February is the season of love and romance—not to mention cards, cupids and couples. But even if you’re not in a romantic relationship, or have recently lost a spouse, Valentine’s Day is also a reminder of why we should celebrate the importance of friendship and connecting with loved ones in our lives.
With Dorothy’s passion for politics a well-known fact at her retirement residence, where she watches Question Period in the House of Commons from the comfort of her suite each day, staff decided to do something special for her 106th birthday on January 16th. They reached out to the Office of the Prime Minister with an extraordinary request—a meet-and-greet with Justin Trudeau.
Dale Carnegie’s classic How to Win Friends and Influence People introduced the idea that success in life is based on effective communication and building relationships – also two key components of making and keeping friends. What Carnegie couldn’t have known back in 1936 was that winning friends also helps you live longer.
When Chartwell Parkway resident, Muriel, shared with her Lifestyle & Program Manager that she played a part in Canada’s Second World War effort, we sat down with her to learn her story and inquire about her experience at her retirement community.
On November 30, Chartwell retirement residences across Canada participated in a company-wide “Pizza Day,” where homemade, piping-hot pizzas made with fresh, premium-quality ingredients were served to residents during lunch or dinner and customized according to their preferences. Though no reason is ever needed to justify eating pizza, the purpose of residents dining on mouth-watering pizza pies was to celebrate Chartwell’s newly-launched MyPizza program.
A group of residents at Chartwell Imperial Place are knitting hats to raise awareness about Shaken Baby Syndrome. Many parents are unfamiliar with the condition that puts the lives of their newborn children at risk.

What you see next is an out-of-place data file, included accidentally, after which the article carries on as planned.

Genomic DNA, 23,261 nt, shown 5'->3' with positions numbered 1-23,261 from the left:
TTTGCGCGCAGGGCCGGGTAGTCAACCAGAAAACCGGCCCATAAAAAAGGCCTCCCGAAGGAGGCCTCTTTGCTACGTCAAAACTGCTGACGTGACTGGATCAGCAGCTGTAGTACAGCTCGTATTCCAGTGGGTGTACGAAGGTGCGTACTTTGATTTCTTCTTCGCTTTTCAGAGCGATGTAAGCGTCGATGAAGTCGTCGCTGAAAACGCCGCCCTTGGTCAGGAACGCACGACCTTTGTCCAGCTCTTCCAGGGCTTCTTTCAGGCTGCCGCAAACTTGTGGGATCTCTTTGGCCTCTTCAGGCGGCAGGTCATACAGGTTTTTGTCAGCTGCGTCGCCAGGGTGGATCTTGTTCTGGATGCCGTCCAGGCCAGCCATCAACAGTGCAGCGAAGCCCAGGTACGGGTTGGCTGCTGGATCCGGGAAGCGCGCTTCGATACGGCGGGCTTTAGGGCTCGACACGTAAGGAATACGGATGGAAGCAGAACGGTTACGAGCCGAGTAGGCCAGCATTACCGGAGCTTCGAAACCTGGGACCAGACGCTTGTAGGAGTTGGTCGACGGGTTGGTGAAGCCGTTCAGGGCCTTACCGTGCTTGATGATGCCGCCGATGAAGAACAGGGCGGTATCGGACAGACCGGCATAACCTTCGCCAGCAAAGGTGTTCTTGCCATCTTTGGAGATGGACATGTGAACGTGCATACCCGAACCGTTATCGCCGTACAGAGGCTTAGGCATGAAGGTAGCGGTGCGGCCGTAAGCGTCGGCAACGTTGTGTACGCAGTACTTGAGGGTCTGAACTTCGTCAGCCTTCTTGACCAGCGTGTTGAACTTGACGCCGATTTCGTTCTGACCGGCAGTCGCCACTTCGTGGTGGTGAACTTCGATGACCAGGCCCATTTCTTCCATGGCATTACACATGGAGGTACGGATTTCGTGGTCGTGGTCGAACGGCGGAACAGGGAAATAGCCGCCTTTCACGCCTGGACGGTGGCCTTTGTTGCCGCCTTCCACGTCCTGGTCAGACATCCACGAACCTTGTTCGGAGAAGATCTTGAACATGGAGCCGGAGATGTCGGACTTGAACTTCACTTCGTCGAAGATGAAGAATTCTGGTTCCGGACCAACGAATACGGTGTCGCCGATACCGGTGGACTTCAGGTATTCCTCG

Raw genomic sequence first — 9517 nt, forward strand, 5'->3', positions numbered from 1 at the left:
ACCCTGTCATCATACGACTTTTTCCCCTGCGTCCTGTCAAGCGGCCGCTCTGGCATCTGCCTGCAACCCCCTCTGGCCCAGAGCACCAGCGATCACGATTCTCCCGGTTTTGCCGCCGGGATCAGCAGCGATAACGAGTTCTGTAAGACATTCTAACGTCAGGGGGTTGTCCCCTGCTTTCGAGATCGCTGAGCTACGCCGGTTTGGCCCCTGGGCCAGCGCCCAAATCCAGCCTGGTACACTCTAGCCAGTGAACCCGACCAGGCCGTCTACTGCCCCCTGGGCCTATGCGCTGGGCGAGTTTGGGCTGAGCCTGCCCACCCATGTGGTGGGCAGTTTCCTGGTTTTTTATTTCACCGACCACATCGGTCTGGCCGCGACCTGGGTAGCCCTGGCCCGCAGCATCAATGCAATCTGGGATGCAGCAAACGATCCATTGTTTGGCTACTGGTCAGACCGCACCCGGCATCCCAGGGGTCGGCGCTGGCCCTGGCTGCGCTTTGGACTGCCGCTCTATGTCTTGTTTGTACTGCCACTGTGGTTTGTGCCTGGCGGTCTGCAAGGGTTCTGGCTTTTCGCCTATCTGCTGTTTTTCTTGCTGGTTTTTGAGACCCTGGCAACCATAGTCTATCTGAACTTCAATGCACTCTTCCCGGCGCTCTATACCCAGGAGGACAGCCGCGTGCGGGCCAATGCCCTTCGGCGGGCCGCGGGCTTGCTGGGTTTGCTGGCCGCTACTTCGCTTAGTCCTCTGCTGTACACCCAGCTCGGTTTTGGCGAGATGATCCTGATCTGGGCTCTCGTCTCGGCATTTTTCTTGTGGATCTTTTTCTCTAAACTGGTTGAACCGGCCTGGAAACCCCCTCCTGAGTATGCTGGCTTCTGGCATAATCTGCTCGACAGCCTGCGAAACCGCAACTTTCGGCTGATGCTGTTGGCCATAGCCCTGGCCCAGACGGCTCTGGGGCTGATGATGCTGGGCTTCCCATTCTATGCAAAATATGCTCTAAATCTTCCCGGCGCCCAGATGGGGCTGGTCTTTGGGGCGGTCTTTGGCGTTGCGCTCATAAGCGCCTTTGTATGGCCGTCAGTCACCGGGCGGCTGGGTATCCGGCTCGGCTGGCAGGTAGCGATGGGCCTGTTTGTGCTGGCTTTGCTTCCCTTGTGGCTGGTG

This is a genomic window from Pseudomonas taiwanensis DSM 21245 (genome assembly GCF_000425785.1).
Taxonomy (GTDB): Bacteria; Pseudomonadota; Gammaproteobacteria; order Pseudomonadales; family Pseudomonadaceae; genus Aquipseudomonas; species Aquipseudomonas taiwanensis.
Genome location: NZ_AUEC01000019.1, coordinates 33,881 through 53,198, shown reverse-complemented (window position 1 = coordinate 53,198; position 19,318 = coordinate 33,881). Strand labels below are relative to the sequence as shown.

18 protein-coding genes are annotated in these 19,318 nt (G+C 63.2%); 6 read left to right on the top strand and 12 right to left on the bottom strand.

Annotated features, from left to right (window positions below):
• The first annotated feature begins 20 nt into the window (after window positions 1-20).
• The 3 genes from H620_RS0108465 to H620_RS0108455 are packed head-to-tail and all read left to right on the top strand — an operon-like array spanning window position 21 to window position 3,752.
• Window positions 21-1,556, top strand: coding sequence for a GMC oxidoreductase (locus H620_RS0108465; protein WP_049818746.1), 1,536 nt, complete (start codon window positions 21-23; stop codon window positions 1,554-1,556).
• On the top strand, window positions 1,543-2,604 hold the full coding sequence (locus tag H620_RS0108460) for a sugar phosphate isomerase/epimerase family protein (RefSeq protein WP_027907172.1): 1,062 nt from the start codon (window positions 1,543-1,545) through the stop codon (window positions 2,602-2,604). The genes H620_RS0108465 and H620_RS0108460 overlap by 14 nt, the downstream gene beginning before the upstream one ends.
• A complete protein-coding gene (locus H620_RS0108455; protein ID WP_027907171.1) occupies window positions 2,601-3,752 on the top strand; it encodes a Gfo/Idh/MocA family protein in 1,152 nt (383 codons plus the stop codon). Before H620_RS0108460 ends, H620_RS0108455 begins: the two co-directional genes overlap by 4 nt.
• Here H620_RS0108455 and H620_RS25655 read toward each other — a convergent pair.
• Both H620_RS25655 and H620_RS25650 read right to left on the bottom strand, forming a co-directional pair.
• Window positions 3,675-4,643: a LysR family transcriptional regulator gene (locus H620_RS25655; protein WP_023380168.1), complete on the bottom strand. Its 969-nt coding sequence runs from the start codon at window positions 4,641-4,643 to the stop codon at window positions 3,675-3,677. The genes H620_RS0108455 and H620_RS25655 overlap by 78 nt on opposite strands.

“We began to plan fundraising events and a day that would honour and praise our veterans,” Theresa Chittle, Lifestyle & Program Manager at Chartwell Oak Park Terrace, explains. “And then it occurred to us that we should invite other Chartwell homes in Windsor-Essex County to join our efforts.”
One of the keys to a happy retirement is selecting which senior living option is best suited for your needs. An independent living lifestyle is a great fit for someone who does not require personal support or care, but may benefit from the many conveniences of living in a retirement community. Older adults living in independent retirement accommodations generally do not receive personal care services, but may enjoy dining options, general housekeeping and laundry amenities, and a host of activities and outings to support an active and vibrant lifestyle.
The nature of seniors’ social networks impacts their health and sense of well-being, new research shows.
When Chartwell Stonehaven resident Jean turned 100 years old in May, she sat down with General Manager Yasmin Docter-Vachon to show off some of the ‘presents’ she’d received on her big day. “Jean was sent a number of letters to recognize her centenarian birthday, including a letter from the Queen, Prime Minister, Governor General and many other local officials,” Yasmin explains. “While we were pouring over them, as well as some photos of Ottawa, Jean shared that she used to work as a secretary in Parliament Hill’s West Block, and expressed that she wanted to go back for a visit one day.”